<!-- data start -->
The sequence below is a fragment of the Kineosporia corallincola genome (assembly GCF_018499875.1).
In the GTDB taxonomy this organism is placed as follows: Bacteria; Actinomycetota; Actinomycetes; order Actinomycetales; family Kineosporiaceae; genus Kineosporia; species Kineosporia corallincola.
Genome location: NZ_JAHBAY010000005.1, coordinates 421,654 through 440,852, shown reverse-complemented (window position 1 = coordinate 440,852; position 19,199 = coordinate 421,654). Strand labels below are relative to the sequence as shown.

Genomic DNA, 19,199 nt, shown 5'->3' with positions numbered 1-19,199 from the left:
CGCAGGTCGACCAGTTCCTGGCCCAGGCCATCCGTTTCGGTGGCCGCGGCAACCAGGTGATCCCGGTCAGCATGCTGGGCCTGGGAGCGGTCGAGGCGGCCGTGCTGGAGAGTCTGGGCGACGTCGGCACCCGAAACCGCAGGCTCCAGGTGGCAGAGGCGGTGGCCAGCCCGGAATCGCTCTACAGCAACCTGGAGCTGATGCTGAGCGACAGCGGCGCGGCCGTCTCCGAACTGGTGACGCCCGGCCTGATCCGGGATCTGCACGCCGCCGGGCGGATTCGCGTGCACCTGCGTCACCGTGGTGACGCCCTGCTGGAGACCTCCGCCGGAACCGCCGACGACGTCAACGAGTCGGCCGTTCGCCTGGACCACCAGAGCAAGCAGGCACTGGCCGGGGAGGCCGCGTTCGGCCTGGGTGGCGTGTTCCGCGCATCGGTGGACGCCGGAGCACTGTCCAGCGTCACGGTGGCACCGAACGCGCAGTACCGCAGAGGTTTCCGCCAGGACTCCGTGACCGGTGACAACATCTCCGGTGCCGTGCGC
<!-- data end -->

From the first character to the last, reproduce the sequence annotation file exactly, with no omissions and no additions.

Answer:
The sequence below is a fragment of the Kineosporia corallincola genome (assembly GCF_018499875.1).
In the GTDB taxonomy this organism is placed as follows: Bacteria; Actinomycetota; Actinomycetes; order Actinomycetales; family Kineosporiaceae; genus Kineosporia; species Kineosporia corallincola.
Genome location: NZ_JAHBAY010000005.1, coordinates 421,654 through 440,852, shown reverse-complemented (window position 1 = coordinate 440,852; position 19,199 = coordinate 421,654). Strand labels below are relative to the sequence as shown.

Genomic DNA, 19,199 nt, shown 5'->3' with positions numbered 1-19,199 from the left:
CGCAGGTCGACCAGTTCCTGGCCCAGGCCATCCGTTTCGGTGGCCGCGGCAACCAGGTGATCCCGGTCAGCATGCTGGGCCTGGGAGCGGTCGAGGCGGCCGTGCTGGAGAGTCTGGGCGACGTCGGCACCCGAAACCGCAGGCTCCAGGTGGCAGAGGCGGTGGCCAGCCCGGAATCGCTCTACAGCAACCTGGAGCTGATGCTGAGCGACAGCGGCGCGGCCGTCTCCGAACTGGTGACGCCCGGCCTGATCCGGGATCTGCACGCCGCCGGGCGGATTCGCGTGCACCTGCGTCACCGTGGTGACGCCCTGCTGGAGACCTCCGCCGGAACCGCCGACGACGTCAACGAGTCGGCCGTTCGCCTGGACCACCAGAGCAAGCAGGCACTGGCCGGGGAGGCCGCGTTCGGCCTGGGTGGCGTGTTCCGCGCATCGGTGGACGCCGGAGCACTGTCCAGCGTCACGGTGGCACCGAACGCGCAGTACCGCAGAGGTTTCCGCCAGGACTCCGTGACCGGTGACAACATCTCCGGTGCCGTGCGC